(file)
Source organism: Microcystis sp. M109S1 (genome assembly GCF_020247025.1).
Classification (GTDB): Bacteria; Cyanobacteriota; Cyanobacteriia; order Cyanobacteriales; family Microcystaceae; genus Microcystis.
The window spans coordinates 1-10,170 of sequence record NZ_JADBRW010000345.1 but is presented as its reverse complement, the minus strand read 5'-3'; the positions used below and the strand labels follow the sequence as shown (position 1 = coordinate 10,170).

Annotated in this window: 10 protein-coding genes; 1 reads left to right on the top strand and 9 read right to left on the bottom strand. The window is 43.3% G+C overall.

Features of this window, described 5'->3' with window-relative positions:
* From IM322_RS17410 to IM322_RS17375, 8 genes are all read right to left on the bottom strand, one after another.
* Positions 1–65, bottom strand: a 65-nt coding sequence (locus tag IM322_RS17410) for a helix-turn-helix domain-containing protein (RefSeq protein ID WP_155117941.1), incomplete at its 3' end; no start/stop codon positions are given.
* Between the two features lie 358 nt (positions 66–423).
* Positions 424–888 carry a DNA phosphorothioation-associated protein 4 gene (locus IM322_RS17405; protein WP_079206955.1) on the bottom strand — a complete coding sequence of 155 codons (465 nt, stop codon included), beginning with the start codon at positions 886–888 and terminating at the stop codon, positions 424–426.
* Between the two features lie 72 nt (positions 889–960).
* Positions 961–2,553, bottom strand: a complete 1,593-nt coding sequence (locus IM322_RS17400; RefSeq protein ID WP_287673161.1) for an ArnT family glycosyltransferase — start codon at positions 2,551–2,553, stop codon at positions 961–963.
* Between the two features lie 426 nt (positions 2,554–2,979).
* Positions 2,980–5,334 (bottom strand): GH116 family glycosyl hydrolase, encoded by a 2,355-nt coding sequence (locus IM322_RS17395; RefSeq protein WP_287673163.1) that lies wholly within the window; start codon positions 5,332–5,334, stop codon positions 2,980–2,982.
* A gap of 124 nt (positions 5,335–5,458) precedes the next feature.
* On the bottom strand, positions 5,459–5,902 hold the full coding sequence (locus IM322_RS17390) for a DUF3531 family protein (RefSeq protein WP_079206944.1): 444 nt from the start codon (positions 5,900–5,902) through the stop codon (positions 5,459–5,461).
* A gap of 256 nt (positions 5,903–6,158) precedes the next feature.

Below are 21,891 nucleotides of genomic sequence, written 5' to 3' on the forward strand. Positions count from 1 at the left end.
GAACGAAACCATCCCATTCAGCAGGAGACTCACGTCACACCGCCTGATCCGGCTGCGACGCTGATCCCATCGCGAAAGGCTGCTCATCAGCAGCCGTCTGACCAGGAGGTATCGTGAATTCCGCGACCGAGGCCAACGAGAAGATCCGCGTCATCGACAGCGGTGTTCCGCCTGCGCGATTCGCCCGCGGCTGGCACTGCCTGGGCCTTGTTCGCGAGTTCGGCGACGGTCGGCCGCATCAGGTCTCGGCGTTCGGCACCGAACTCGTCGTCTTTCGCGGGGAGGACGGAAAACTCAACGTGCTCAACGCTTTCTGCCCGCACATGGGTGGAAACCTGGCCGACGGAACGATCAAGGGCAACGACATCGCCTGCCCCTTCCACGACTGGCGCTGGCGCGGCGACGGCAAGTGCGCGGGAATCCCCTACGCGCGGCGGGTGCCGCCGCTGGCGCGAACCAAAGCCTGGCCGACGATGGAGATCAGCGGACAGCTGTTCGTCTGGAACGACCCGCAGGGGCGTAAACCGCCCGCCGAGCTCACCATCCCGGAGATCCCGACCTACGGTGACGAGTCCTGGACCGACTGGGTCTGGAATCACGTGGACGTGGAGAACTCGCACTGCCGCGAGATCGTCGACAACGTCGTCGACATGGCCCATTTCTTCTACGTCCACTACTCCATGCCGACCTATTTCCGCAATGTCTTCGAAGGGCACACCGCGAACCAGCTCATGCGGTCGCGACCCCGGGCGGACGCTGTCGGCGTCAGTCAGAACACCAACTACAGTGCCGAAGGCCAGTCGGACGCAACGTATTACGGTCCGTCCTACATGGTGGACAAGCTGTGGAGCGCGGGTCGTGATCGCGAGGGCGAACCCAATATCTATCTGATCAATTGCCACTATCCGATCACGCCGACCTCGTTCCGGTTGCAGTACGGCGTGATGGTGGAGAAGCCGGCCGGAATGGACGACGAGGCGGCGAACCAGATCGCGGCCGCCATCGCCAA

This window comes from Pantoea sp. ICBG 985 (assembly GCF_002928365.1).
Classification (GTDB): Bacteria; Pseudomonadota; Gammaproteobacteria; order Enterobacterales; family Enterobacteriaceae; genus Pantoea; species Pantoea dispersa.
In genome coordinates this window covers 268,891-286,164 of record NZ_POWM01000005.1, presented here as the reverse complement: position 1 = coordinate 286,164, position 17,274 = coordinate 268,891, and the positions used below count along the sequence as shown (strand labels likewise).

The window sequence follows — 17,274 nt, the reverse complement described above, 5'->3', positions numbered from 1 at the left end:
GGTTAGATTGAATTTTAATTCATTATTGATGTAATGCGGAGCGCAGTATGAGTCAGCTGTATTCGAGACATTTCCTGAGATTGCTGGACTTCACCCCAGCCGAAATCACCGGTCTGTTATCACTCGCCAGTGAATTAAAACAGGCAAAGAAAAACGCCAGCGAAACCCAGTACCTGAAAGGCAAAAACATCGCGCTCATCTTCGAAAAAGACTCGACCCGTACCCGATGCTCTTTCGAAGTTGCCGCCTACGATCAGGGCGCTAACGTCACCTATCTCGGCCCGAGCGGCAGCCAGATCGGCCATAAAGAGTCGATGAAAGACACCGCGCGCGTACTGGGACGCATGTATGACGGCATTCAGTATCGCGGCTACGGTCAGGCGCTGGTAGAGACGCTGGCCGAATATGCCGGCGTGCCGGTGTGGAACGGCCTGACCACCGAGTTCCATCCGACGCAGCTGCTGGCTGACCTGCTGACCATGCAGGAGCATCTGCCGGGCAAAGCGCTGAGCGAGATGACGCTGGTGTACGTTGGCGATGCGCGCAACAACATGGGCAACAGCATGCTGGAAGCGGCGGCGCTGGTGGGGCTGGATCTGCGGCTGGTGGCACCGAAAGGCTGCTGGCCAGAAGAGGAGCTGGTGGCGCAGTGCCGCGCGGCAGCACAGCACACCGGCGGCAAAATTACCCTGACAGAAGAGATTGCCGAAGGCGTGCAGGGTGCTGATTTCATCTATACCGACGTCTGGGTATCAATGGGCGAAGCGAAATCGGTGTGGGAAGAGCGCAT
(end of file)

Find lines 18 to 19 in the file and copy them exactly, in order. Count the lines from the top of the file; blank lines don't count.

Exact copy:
GAACGAAACCATCCCATTCAGCAGGAGACTCACGTCACACCGCCTGATCCGGCTGCGACGCTGATCCCATCGCGAAAGGCTGCTCATCAGCAGCCGTCTGACCAGGAGGTATCGTGAATTCCGCGACCGAGGCCAACGAGAAGATCCGCGTCATCGACAGCGGTGTTCCGCCTGCGCGATTCGCCCGCGGCTGGCACTGCCTGGGCCTTGTTCGCGAGTTCGGCGACGGTCGGCCGCATCAGGTCTCGGCGTTCGGCACCGAACTCGTCGTCTTTCGCGGGGAGGACGGAAAACTCAACGTGCTCAACGCTTTCTGCCCGCACATGGGTGGAAACCTGGCCGACGGAACGATCAAGGGCAACGACATCGCCTGCCCCTTCCACGACTGGCGCTGGCGCGGCGACGGCAAGTGCGCGGGAATCCCCTACGCGCGGCGGGTGCCGCCGCTGGCGCGAACCAAAGCCTGGCCGACGATGGAGATCAGCGGACAGCTGTTCGTCTGGAACGACCCGCAGGGGCGTAAACCGCCCGCCGAGCTCACCATCCCGGAGATCCCGACCTACGGTGACGAGTCCTGGACCGACTGGGTCTGGAATCACGTGGACGTGGAGAACTCGCACTGCCGCGAGATCGTCGACAACGTCGTCGACATGGCCCATTTCTTCTACGTCCACTACTCCATGCCGACCTATTTCCGCAATGTCTTCGAAGGGCACACCGCGAACCAGCTCATGCGGTCGCGACCCCGGGCGGACGCTGTCGGCGTCAGTCAGAACACCAACTACAGTGCCGAAGGCCAGTCGGACGCAACGTATTACGGTCCGTCCTACATGGTGGACAAGCTGTGGAGCGCGGGTCGTGATCGCGAGGGCGAACCCAATATCTATCTGATCAATTGCCACTATCCGATCACGCCGACCTCGTTCCGGTTGCAGTACGGCGTGATGGTGGAGAAGCCGGCCGGAATGGACGACGAGGCGGCGAACCAGATCGCGGCCGCCATCGCCAA

This window comes from Pantoea sp. ICBG 985 (assembly GCF_002928365.1).